To keep an established TCP connection running while either of the two end hosts may change its IP address requires that the connection use unique and stable identifiers that do not change with the addresses, and that a mapping service exists between these stable identifiers and dynamically changing IP addresses. BTMM uses DNS to provide this mapping service. Figure 1 provides a sketch of the basic components in the BTMM implementation.
Apple Inc. operates a DNS domain called members.me.com and provides DNS name resolution services for all the subdomains underneath. Every BTMM user is assigned a DNS subdomain under members.me.com, e.g., alice.members.me.com. The user then assigns a DNS name for each of her computers, e.g., myMacPro.alice.members.me.com. The reachability information of each of the user's hosts is encoded in DNS resource records and published in the DNS. For example, if the host myMacPro.alice.members.me.com has a public IPv4 address P, P represents the reachability information to the host. On the other hand, if the host is behind a NAT, its reachability information is composed of the public IP address of the NAT box and the port number opened on the NAT to reach the internal host. In this case, both the public IP address of the NAT box and the port number are encoded into DNS using DNS SRV records [RFC2782], as we explain in the next section. When a user logs in from a host M, M starts updating the DNS server about its reachability information. If the user has multiple hosts, M also sets up LLQs with the DNS server for her other hosts, so that the DNS server can push any reachability changes of these other hosts to M immediately.
To obtain a unique identifier for each host, BTMM automatically generates an IPv6 ULA for each host as its identifier at machine boot time. This design choice allows BTMM to reuse all the existing code of applications and protocols that already support IPv6. To ensure end-to-end data security, BTMM leverages the existing IPsec to protect the communications and Kerberos to perform end-to-end authentication.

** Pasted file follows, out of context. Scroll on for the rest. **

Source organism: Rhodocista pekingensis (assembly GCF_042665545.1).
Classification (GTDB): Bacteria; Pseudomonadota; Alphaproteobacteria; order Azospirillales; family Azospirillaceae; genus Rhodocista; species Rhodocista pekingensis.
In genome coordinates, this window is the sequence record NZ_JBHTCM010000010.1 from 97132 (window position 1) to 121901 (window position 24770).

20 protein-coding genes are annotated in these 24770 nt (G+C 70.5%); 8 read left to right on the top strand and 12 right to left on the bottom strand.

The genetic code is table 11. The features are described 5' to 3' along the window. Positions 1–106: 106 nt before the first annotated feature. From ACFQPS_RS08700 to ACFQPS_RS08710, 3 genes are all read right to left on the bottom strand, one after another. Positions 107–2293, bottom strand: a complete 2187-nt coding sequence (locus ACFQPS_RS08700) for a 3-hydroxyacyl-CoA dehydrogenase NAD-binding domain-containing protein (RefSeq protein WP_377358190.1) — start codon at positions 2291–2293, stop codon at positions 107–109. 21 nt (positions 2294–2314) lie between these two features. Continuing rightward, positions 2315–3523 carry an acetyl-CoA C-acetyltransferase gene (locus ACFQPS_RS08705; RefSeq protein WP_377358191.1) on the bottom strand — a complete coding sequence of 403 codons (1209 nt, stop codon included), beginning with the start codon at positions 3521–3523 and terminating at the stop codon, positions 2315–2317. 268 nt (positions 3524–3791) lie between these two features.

Cheshire, et al. Informational [Page 4]
RFC 6281 BTMM June 2011
BTMM provides an IPv6 socket interface to user applications. It then wraps the IPv6 packets with IPsec Encapsulating Security Payload (ESP) [RFC4303] and encapsulates the packets in a UDP/IP tunnel, as illustrated in Figure 2. Note that this is the case even when both ends have public IPv4 addresses.
The following sections describe each of the basic components in BTMM. Since this document is intended to be an informal description of the BTMM implementation, it does not include all the details (e.g., packet format, error code, etc) of each component.
3. Encoding Host Information in DNS Resource Records
For each host, BTMM encodes into DNS both the host identifier and its current location information. BTMM stores the host identifier (IPv6 ULA) in a DNS AAAA RR and uses a DNS SRV RR [RFC2782] to represent the host's current location information. For hosts behind a NAT box, the use of a DNS SRV RR allows BTMM to store both the public IP address of the NAT box and also the port opened for the host.
The SRV RR consists of eight fields: _Service._Proto.Name, Time to Live (TTL), Class, Type, Priority, Weight, Port, and Target. BTMM uses SRV RRs in the following way.
Service is the symbolic name of the desired service. In the BTMM case, the service is named "autotunnel", which means that the information contained in the SRV RR is used by BTMM to automatically set up a tunnel between two end hosts.
Proto is the symbolic name of the desired protocol. In this document, the protocol is "_udp". BTMM uses "_udp" to tunnel packets between the two ends to achieve NAT traversal.
Name is the domain this RR refers to. When a user subscribes to BTMM service with the username "alice", a domain name "alice.members.me.com" is assigned to her. The user assigns a name, such as "myMacPro", to each host that is appended to the assigned domain name. Hence, the first part of the SRV record would look like this: "_autotunnel._udp.myMacPro.alice.members.me.com".